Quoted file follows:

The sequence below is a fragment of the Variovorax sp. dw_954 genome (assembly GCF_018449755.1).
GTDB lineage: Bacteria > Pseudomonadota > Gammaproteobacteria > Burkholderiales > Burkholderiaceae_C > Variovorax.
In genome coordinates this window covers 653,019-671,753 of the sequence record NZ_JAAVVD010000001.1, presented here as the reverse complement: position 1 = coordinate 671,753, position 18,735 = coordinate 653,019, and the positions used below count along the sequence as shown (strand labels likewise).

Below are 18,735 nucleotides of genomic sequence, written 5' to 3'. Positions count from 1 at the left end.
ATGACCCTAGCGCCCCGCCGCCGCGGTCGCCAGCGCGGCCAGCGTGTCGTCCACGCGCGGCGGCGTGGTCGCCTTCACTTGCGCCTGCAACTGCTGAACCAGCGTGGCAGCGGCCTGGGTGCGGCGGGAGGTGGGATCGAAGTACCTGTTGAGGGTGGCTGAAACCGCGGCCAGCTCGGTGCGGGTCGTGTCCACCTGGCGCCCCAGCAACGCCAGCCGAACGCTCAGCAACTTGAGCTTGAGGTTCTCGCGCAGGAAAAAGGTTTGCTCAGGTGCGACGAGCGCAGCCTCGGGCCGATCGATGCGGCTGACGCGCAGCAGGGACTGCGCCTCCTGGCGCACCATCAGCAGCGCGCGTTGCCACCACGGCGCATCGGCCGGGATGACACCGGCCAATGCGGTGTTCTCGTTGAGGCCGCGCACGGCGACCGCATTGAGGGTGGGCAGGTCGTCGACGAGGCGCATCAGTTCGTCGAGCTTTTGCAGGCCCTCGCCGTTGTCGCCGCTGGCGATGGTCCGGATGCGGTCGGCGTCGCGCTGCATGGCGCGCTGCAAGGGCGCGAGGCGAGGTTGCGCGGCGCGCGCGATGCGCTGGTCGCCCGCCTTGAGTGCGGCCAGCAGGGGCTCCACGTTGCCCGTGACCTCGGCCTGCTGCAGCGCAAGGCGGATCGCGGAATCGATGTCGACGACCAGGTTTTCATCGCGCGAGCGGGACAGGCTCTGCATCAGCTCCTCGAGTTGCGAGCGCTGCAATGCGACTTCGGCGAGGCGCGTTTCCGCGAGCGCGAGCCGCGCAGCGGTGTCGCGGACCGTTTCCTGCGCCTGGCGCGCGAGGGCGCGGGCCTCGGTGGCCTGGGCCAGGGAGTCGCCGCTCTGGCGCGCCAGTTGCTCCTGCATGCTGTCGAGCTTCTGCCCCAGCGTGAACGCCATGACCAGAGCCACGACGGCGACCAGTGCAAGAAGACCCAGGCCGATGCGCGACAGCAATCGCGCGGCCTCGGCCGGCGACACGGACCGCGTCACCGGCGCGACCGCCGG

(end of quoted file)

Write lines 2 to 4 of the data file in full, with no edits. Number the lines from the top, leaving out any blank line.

GTDB lineage: Bacteria > Pseudomonadota > Gammaproteobacteria > Burkholderiales > Burkholderiaceae_C > Variovorax.
In genome coordinates this window covers 653,019-671,753 of the sequence record NZ_JAAVVD010000001.1, presented here as the reverse complement: position 1 = coordinate 671,753, position 18,735 = coordinate 653,019, and the positions used below count along the sequence as shown (strand labels likewise).

Below are 18,735 nucleotides of genomic sequence, written 5' to 3'. Positions count from 1 at the left end.